OPM cautions feds on marijuana use

Past marijuana use is not disqualifying for applicants to federal jobs, but ongoing use in jurisdictions where pot has been legalized or decriminalized is still off limits, OPM states.

Protesters rally in support of the legalization of marijuana in front of The White House in Washington DC on April 2, 2016. Editorial credit: Rena Schild / Shutterstock.com
 

Protesters rally in support of marijuana legalization in front of the White House in April, 2016. (Image credit: Rena Schild / Shutterstock.com)

The Democratic Party platform in 2020 called for the decriminalization of marijuana use, but that doesn't mean the Biden administration is welcoming recreational use among federal employees – even where the substance is legal.

The use of marijuana and cannabis-derived products for medical purposes has a legal basis in all but three states; 15 states and the District of Columbia have passed laws decriminalizing or legalizing the recreational use of pot. Virginia is on the cusp of conferencing marijuana bills passed in the state's House and Senate in the closing days of the legislative session.

If Virginia's law passes, then in the National Capital Region alone there will be more than 415,000 federal jobs located in jurisdictions where recreational pot use is permitted. California, where recreational use is permitted, is home to more than 148,000 federal jobs.

Past marijuana use is not necessarily a barrier to federal employment, according to a Feb. 25 memo from Kathleen McGettigan, the acting director of the Office of Personnel Management, but current or ongoing use is another matter.

"Heads of agencies are expected to continue advising their workforce that legislative changes by some states and the District of Columbia do not alter federal law or executive branch policies regarding a drug-free workplace," McGettigan wrote. "An individual's disregard of federal law pertaining to marijuana while employed by the federal government remains relevant and may lead to disciplinary action."

The report cautions in a footnote that even use of cannabis-based products that have low concentrations of THC could lead to positive drug test results. The Food and Drug Administration "does not certify the level of THC in these products and the percent of THC cannot be guaranteed," the report states.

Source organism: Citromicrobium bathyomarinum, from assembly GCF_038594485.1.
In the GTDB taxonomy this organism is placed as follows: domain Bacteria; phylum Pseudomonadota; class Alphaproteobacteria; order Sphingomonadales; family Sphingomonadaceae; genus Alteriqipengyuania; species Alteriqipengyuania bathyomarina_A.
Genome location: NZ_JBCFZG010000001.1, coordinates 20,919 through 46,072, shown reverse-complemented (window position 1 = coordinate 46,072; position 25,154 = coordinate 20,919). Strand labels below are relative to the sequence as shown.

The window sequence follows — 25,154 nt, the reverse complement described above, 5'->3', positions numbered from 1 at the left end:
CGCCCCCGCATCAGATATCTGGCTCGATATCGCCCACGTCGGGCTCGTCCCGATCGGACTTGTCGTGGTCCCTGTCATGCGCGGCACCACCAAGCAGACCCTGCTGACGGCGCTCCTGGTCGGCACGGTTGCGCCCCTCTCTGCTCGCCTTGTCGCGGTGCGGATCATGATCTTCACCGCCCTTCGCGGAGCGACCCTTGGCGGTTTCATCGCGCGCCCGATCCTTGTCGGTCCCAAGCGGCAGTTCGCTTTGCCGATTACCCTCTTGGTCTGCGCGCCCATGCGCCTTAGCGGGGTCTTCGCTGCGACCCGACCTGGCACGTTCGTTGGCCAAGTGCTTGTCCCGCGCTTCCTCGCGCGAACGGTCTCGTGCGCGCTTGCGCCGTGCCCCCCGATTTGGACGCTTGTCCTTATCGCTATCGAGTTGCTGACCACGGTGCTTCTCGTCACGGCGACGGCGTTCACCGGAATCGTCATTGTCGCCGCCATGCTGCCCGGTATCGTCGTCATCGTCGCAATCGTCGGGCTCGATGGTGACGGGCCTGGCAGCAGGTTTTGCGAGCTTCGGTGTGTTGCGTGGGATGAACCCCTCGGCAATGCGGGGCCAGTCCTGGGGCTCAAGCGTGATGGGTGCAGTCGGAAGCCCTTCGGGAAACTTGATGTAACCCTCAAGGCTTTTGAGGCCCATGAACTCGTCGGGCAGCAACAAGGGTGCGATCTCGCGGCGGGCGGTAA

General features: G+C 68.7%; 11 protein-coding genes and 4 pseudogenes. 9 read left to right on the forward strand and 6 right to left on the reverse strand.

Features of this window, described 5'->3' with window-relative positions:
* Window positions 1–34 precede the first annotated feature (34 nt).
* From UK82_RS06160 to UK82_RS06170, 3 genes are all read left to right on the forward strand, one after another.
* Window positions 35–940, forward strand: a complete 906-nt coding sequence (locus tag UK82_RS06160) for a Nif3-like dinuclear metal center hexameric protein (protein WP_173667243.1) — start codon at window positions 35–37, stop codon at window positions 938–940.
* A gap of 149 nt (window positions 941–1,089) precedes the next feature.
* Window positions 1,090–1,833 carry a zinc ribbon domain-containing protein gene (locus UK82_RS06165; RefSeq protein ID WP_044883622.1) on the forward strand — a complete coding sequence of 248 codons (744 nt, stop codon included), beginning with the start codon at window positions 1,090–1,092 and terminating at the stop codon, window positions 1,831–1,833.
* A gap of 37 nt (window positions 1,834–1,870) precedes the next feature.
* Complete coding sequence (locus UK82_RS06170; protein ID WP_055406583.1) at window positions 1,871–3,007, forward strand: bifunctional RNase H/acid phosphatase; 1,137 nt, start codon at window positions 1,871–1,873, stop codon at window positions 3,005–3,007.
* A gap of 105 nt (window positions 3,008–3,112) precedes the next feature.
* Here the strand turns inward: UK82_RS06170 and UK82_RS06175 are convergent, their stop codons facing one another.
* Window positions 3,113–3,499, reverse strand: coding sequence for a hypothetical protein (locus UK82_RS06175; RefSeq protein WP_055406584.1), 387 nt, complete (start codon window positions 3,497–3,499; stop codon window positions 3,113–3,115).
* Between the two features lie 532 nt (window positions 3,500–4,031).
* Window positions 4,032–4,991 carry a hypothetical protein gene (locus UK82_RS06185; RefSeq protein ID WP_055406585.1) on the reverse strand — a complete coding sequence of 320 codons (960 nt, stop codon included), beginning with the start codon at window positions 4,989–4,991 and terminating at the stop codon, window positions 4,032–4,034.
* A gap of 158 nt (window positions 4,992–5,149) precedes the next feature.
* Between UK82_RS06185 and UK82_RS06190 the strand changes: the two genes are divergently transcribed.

Marijuana is illegal under federal law and classified as a Schedule I drug alongside heroin, LSD and methamphetamine. A Reagan-era executive order mandating a Drug-Free Federal Workplace stated that feds "are required to refrain from the use of illegal drugs," that the "use of illegal drugs by federal employees, whether on or off duty, is contrary to the efficiency of the service" and that "persons who use illegal drugs are not suitable for federal employment."

That order is still in place, the OPM memo notes.

For applicants to federal jobs with a history of marijuana use, there is more leeway – as long as that use is in the past.

McGettigan advised agencies to consider the sensitivity of the job in question, the extent and circumstances surrounding marijuana use, the age of the person in question at the time of the use and how recently it occurred.

"Past marijuana use, including recently discontinued marijuana use, should be viewed differently from ongoing marijuana use," the memo states. The memo also advises agencies to consider "the absence or presence of rehabilitation or efforts toward rehabilitation" when making a decision to hire an individual with a history of marijuana use.

Feds aren't exactly being singled out. A Congressional Research Service report on federal drug laws released earlier this month notes that "people who use marijuana, even for medical purposes, generally enjoy little or no legal protection from adverse employment consequences."

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